Have you been busy with eclipse preparations the past week? Tonight’s finally the night. But I wanted to alert you to another stunning little show happening about 4 hours after the eclipse ends. Just before the start of dawn and continuing into dawn, Venus and Jupiter make a remarkable sight together in the southeastern sky. The two planets will be closest on the morning of Jan. 22, when they’re separated by just 2.4°, but they’ll be close throughout the coming week.
I got up to see them this morning. I’ll admit I was fearful of spending much time in –20° F temperatures with a wind to boot, but I survived with a smile on my face. Sister Venus and Brother Jupiter were a-m-a-z-i-n-g! You can watch them slide past each other at a steady pace one morning to the next between about 6 and 7 a.m. I brought out my telescope at the end for a look. Venus magnified 76 times glared like a smaller version of the half-moon; Jupiter displayed its two most prominent stripes, the Northern and Southern Equatorial Belts along with three moons.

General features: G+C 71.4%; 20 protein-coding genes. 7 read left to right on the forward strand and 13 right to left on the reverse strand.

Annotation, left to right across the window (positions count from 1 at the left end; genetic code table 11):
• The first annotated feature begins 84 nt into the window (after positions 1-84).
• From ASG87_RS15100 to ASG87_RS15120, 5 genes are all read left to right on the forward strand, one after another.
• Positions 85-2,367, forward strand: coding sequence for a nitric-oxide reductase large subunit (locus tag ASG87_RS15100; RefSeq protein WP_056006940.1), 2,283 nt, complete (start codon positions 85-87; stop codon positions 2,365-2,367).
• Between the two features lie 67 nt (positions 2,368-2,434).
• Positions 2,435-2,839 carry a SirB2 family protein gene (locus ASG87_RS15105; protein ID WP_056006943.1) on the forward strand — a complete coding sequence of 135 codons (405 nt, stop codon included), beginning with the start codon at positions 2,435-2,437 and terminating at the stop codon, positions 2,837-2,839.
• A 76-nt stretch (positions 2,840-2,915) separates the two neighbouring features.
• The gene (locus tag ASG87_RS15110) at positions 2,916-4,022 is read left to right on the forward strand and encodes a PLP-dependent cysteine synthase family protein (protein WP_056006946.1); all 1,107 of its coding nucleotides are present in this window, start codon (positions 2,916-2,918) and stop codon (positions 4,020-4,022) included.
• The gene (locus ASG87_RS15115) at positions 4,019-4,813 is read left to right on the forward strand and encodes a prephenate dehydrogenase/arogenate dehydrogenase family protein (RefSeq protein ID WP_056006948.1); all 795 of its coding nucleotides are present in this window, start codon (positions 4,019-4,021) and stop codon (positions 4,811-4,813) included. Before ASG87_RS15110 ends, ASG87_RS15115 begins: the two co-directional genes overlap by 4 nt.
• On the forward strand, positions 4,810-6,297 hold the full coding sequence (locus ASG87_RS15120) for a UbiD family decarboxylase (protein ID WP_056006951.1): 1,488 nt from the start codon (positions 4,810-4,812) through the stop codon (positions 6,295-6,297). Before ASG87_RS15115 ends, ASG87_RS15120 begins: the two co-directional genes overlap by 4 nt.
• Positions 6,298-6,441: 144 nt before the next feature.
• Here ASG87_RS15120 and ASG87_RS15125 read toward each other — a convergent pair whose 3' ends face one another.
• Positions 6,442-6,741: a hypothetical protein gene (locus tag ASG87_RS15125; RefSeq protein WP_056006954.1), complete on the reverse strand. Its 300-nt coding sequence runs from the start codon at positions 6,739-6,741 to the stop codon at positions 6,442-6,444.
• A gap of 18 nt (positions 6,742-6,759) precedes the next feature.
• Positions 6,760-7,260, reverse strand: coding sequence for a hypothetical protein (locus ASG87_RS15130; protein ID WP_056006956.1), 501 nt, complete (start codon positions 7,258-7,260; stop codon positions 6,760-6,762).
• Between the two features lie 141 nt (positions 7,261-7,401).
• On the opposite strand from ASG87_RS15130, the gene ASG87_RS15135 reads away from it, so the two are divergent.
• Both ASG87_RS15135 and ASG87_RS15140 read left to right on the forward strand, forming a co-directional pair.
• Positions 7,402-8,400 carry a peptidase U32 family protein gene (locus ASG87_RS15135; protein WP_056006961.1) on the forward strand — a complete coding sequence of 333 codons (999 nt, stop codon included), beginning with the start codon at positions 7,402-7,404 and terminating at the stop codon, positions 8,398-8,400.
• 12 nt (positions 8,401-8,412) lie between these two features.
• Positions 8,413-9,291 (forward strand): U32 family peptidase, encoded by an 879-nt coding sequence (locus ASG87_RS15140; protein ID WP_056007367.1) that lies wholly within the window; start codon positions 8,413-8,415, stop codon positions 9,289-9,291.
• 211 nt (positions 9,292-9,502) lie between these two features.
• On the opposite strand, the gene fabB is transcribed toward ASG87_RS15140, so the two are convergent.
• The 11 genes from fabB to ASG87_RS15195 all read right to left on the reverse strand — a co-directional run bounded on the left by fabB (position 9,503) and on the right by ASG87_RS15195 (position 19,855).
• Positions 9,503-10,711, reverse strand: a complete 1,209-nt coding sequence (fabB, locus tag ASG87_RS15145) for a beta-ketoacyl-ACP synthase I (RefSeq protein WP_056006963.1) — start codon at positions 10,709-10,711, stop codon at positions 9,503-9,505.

The animation shows the opposing motion of the two planets. Venus is moving in the direction of the sun or down and left toward the southeastern horizon. Jupiter is headed higher in the sky due to Earth motion around the sun, which causes stars and planets to drift up from the eastern horizon and move westward with the seasons. The twain meet on Tuesday morning and then part ways.
Planet meet-and-greets happening regularly. Venus and Saturn will come equally close in a little less than a month on Feb. 18. Using Venus, a brilliant and easily identifiable planet, we can spot others with which we may not be so familiar. Hope you have clear skies for the eclipse and this dawn delight.